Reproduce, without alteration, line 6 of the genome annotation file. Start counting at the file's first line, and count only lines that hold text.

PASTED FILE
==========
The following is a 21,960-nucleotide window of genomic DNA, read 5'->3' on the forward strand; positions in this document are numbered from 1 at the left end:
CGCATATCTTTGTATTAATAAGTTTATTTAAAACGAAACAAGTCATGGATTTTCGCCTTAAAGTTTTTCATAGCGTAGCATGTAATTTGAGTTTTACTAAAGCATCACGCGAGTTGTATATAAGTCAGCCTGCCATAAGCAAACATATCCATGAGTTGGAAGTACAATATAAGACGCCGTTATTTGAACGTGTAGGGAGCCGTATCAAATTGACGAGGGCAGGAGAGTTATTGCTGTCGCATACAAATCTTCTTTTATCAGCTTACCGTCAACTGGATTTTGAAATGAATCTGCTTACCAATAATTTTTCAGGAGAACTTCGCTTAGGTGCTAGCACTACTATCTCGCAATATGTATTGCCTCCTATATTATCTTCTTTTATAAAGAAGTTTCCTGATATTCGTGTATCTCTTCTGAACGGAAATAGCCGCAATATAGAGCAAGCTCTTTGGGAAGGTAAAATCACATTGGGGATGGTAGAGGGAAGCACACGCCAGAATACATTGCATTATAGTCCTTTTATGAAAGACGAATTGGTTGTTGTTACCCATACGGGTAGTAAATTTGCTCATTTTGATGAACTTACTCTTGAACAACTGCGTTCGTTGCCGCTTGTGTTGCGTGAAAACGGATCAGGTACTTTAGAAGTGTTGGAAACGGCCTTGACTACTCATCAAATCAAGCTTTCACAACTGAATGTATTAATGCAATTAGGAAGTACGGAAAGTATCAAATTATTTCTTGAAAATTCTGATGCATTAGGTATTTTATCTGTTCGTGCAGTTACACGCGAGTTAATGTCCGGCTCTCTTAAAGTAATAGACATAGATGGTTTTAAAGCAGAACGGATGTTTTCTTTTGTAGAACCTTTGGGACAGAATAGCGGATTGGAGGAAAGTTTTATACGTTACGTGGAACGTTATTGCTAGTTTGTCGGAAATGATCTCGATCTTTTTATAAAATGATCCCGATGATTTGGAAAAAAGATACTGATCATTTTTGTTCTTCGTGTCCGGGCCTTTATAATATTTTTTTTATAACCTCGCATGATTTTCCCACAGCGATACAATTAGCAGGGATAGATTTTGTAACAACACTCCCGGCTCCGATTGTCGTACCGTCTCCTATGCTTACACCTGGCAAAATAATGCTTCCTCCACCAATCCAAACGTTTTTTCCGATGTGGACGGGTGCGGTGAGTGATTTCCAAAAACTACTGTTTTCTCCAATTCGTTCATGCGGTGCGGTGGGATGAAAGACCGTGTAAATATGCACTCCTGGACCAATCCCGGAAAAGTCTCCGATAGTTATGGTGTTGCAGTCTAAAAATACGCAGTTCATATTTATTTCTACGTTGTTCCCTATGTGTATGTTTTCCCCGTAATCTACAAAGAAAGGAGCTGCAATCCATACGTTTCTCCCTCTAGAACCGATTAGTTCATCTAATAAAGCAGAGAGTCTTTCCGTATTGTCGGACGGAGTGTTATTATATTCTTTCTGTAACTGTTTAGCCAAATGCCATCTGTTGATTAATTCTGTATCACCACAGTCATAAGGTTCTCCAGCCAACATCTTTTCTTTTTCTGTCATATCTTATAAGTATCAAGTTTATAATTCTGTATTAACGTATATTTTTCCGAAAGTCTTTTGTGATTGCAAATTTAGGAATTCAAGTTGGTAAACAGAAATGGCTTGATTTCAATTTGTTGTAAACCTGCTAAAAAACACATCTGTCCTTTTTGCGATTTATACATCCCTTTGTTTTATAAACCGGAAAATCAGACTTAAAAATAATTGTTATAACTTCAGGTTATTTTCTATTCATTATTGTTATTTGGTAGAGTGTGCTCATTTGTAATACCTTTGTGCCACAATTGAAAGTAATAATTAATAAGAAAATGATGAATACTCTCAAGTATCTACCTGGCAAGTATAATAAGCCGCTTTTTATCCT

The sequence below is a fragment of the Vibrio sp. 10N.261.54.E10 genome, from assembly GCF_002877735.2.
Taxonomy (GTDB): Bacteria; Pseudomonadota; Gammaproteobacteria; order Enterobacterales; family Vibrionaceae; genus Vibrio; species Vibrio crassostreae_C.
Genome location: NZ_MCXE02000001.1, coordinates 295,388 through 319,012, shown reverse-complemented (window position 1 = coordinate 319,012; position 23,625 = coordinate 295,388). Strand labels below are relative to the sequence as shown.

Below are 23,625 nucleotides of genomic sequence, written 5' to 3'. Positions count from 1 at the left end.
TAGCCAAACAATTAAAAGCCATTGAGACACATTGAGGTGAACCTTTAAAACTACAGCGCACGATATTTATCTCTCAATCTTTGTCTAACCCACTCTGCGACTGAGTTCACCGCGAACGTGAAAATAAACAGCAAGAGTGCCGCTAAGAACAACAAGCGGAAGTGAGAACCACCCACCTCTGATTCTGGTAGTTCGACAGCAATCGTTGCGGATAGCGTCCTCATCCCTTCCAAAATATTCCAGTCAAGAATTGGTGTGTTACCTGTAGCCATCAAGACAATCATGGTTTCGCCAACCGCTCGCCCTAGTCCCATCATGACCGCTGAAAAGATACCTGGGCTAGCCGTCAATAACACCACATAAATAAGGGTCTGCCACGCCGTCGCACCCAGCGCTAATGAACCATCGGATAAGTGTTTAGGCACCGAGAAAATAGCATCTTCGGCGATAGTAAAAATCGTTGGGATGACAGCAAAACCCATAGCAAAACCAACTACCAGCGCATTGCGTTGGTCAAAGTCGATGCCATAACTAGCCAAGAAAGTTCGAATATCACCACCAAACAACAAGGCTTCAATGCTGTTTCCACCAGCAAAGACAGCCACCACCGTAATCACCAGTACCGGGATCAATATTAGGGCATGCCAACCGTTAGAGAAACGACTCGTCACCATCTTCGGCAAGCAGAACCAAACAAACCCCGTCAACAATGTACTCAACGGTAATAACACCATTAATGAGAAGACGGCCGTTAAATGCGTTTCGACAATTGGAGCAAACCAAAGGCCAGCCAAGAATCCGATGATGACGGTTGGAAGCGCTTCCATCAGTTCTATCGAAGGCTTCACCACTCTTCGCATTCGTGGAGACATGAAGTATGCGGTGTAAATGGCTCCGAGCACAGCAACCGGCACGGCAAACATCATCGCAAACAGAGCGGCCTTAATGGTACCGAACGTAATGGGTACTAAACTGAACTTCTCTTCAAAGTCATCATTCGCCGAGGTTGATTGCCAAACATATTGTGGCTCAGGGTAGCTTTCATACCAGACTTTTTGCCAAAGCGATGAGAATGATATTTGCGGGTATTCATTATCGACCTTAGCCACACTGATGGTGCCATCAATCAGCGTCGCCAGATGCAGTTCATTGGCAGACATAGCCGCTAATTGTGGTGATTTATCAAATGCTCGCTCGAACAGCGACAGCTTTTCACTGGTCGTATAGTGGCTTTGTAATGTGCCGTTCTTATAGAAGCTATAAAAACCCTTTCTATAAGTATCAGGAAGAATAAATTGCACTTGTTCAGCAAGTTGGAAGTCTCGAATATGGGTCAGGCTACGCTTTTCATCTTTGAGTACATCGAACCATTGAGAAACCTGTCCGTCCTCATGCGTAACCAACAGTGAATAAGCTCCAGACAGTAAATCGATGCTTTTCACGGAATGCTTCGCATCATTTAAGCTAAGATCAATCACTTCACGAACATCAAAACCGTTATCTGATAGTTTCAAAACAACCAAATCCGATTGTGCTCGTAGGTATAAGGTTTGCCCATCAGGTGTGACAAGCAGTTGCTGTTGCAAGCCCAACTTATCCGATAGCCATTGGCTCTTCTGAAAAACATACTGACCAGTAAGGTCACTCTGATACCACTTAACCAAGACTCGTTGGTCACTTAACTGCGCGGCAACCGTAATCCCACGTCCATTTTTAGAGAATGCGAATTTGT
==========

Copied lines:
Below are 23,625 nucleotides of genomic sequence, written 5' to 3'. Positions count from 1 at the left end.